THE BACTERIAL TARGETS OF THE B-LACTAM ANTIBIOTICS (PENICILLINS AND CEPHALOSPORINS) ARE MEMBRANE-BOUND DD-PEPTIDASES. HOWEVER, THE RAPID SPREAD IN THE BACTERIAL WORLD OF GENES CODING FOR VARIOUS TYPES OF B-LACTAM HYDROLYSING B-LACTAMASES QUICKLY "OUTDATES" A PARTICULAR ANTIBIOTIC. USING THE INFORMATION OBTAINED FROM THE UNRAVELING OF STRUCTURE-ACTIVITY RELATIONSHIPS OF THESE TWO TYPES OF ENZYMES IT IS EXPECTED TO DESIGN NOVEL TYPES OF INACTIVATORS.
Active-site serine DD-peptidases/penicillin-binding proteins (PBP) are enzymes essential to the survival of bacteria. Their inactivation by penicillins results in bacterial death. Active site serine beta-lactamases are also produced by bacteria; they destroy penicillins. The 2 types of enzymes share structural and catalytic characteristics.
Research was carried out in order to understand the mechanisms of action of these 2 types of enzymes, with the hope of being able to design antibiotic molecules which might inactivate the DD-peptidases and PBPs,while escaping destruction by the beta-lactamases.
The primary approaches involved:
the determination of the 3-dimensional structures of various DD-peptidases and PBPs and beta-lactamases;
the study of their enzymatic properties and those of mutants obtained by site directed mutagenesis;
the molecular modelling of the catalyzed reaction pathways.
Based on the resolved 3-dimensional structures, superimposition of the Streptomyces R61 DD-peptidases and PBP over Streptomyces albus G beta-lactamase shows striking similarities at the level of the active sites. The tetrade serine*62-valine-threonine-lysine 65 (serine*48-valine-phenylalanine-lysine 51 in the beta-lactamase; where serine* = active site serine) that forms part of the alpha-helix H2, and the triad histidine 298-threonine-glycine 300 (lysine 218-threonine-glycine 220 in the beta-lactamase) that occurs on the innermost strand S3 of the beta-sheet, are almost superimposable. A conserved loop tryosine 159-serine-asparagine 161 (serine 114-aspartic acid-asparagine 116 in the beta-lactamase) forms the other side of the enzyme active sites, and a negatively charged residue aspartic acid 225 (glutamic acid 150 in the beta-lactamase) occurs in equivalent positions. However, the loop in the beta-lactamase and the aspartic acid in the DD-peptidase are located closer to the active site serine. The role of these residues in terms of catalysis and protein stability has been investigated by site directed mutagenesis.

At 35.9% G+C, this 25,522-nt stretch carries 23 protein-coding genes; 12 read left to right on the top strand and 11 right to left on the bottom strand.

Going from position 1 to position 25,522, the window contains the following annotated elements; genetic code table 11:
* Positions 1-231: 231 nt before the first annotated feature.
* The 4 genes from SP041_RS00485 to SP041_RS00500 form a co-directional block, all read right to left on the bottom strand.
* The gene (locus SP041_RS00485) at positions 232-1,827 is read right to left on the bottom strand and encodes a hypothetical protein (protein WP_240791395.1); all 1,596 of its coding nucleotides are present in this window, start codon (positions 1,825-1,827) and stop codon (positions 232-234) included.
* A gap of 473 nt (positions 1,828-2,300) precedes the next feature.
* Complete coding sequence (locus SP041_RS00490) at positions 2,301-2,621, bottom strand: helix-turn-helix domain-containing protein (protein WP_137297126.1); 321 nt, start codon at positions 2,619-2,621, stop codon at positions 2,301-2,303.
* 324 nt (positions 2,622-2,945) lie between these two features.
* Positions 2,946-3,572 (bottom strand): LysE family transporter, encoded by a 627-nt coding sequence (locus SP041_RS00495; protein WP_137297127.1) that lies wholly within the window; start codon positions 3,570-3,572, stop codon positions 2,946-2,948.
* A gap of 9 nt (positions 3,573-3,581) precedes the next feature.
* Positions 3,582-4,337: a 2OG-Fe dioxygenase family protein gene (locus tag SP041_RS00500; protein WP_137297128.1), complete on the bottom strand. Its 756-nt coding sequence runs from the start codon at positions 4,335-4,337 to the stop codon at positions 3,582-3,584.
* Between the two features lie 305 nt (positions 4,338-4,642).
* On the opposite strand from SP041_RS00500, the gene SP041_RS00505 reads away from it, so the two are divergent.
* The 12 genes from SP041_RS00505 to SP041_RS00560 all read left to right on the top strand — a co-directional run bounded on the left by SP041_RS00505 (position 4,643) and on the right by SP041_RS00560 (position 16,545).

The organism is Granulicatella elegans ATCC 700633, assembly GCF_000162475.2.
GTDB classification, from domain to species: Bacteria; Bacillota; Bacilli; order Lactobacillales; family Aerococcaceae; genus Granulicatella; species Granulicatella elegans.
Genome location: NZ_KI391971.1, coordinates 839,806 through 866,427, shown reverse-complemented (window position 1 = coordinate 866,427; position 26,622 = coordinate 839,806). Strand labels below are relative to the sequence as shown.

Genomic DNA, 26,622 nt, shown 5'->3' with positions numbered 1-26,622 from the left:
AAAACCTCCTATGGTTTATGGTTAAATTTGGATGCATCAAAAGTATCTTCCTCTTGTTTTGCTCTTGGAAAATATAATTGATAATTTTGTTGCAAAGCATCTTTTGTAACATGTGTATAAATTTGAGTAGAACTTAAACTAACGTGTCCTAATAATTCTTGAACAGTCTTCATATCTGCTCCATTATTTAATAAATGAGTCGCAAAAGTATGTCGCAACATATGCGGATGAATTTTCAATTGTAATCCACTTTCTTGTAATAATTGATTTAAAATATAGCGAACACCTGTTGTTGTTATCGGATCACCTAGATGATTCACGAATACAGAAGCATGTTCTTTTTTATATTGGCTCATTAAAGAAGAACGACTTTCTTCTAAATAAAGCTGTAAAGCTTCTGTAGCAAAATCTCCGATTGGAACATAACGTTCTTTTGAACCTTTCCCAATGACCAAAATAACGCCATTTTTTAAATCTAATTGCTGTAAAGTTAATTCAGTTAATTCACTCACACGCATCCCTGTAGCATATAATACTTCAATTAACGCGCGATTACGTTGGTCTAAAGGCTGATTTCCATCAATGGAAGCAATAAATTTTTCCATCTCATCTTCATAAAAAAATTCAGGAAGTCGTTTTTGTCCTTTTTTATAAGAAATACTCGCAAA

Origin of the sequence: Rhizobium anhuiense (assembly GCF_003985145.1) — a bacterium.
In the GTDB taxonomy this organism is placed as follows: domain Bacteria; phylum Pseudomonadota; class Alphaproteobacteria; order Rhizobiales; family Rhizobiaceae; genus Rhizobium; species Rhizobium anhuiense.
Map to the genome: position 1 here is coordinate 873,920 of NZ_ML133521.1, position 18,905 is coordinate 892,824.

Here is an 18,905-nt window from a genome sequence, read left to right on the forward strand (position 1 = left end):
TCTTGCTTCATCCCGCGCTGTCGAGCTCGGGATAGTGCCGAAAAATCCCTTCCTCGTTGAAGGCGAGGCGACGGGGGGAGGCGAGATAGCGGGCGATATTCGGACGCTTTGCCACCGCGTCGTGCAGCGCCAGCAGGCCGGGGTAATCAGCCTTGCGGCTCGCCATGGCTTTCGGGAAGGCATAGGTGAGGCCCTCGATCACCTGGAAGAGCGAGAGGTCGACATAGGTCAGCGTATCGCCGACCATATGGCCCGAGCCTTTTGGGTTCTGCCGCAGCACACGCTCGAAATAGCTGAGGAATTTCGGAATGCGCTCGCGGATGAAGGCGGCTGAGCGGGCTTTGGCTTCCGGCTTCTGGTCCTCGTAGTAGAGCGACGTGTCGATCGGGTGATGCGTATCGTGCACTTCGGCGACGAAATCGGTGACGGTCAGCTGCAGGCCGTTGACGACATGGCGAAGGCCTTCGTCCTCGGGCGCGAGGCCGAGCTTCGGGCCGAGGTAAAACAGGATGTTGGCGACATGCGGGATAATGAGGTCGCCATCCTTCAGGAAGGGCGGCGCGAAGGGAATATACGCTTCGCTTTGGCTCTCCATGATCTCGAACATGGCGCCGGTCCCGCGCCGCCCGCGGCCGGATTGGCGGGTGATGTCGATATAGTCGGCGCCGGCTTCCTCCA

TO UNRAVEL THE STRUCTURE-ACTIVITY RELATIONSHIPS OF THE PENICILLIN-SENSITIVE DD-PEPTIDASE FROM STREPTOMYCES R61 AND THE CLASS A
B-LACTAMASE FROM BACILUS LICHENIFORMIS AND OTHER BACTERIA. THE RESEARCH INVOLVES :
- REFINEMENT OF THE 3D-STRUCTURE;
- ANALYSIS OF THE ROLE OF SPECIFIC AMINO ACID RESIDUES IN THE BINDING OF SUBSTRATES;
- INVESTIGATION OF THE CATALYTIC MECHANISM;
- MUTAGENESIS OF IMPORTANT AMINO-ACID RESIDUES;
- STUDY OF THE CATALYTIC AND STRUCTURAL EFFECTS INDUCED BY THESE MODIFICATIONS.
THE WORK SHOULD LEAD TO MOLECULAR MODELLING OF BOTH THE CATALYSED REACTION PATHWAY AND THE ENZYMES'ACTIVES SITES.